Dr Kelly believes that today’s manosphere, where rage, anger and the propensity to talk about women in the most toxic ways is par for the course, evolved out of ‘a few canny entrepreneurs’ who realised there was an appetite for hard-core misogyny within these spaces. In many ways, she says, ‘pre-social media, they were responding to a function that we now understand, which is that abusive language, anger, punchy, shocking and controversial ideas rise to the top and get you lots of clicks and lots of advertising.’ The evolution of these disparate spaces into the collective manosphere and then into Gamergate, Dr Kelly reasons, was influenced by progressive movements like #BlackLivesMatter.
They realised they could utilise social media and hashtags in the same way in order to get more eyeballs on their content, leading to more advertising and more donations. A few unsuccessful campaigns were attempted, but Gamergate was the one that broke through because they were able to tap into a huge digital community of gamers. As Dr Kelly explained in her PhD thesis, early gaming websites that promoted gaming news and events were often male-centric in nature and leant into a style of ironic misogyny. Gamers had their own history of sexist harassment campaigns, not just against Anita Sarkeesian, but many other women within gaming who called out misogyny or sexism. Women had also been speaking up for years about casual sexual harassment experienced while playing games, especially those where strangers play each other online and converse through voice chats.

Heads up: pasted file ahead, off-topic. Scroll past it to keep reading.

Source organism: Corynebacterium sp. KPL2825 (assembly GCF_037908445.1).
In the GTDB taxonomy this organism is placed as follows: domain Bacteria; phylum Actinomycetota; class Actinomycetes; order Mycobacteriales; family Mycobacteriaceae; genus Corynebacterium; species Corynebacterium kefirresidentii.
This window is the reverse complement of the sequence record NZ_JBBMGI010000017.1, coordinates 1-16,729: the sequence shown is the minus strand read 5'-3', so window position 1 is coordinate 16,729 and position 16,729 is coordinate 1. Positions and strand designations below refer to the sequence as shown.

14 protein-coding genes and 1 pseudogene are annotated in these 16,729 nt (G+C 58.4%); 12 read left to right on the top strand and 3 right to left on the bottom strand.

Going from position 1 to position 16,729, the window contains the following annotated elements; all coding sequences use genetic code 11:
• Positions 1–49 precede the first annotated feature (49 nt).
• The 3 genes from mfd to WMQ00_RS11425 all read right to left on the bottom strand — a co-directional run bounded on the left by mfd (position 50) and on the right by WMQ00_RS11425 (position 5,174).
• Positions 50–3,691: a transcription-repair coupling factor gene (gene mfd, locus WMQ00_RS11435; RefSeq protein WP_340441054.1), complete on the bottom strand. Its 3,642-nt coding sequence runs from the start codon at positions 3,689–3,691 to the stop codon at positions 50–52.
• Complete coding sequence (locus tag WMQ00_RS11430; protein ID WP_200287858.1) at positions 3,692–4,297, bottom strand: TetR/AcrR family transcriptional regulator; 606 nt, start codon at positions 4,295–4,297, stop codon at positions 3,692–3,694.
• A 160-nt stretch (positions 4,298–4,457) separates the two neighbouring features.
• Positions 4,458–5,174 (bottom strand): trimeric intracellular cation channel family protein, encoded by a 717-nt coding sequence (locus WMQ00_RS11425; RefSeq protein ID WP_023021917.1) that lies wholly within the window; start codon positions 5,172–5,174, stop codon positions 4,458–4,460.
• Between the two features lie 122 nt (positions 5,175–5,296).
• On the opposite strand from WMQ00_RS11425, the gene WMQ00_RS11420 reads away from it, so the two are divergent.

This culture, which often encouraged disrespecting women, made certain gamers more susceptible to the rhetoric of the manosphere. Back at VidCon 2017, Anita Sarkeesian walked out on stage to find that the first three rows of the audience were filled with the exact people who had targeted her in the years-long abuse campaigns. Many were popular anti-feminist and men’s rights YouTubers who had been key players in Gamergate and had made hundreds of videos attacking people like Sarkeesian and obsessively degrading her and her work. Their videos would receive tens – and sometimes hundreds – of thousands of views and were pivotal in galvanising the trolls who got a kick out of sending rape and death threats.
They were in the audience to intimidate her and take their harassment into a real-life setting, and of course, they had their cameras out to record her reaction. It didn’t take long. A question was put to the panel on whether they had come up against obstacles in their career that they felt were linked to their gender or identity. Sarkeesian answered by talking about how her life completely changed following the targeted harassment of her. Then, gesturing towards the people in the first few rows, she said: ‘If you Google my name on YouTube, you get shitheads, like this dude, who are making these dumb-assed videos. They just say the same shit over and over again. I hate to give you attention because you’re a garbage human.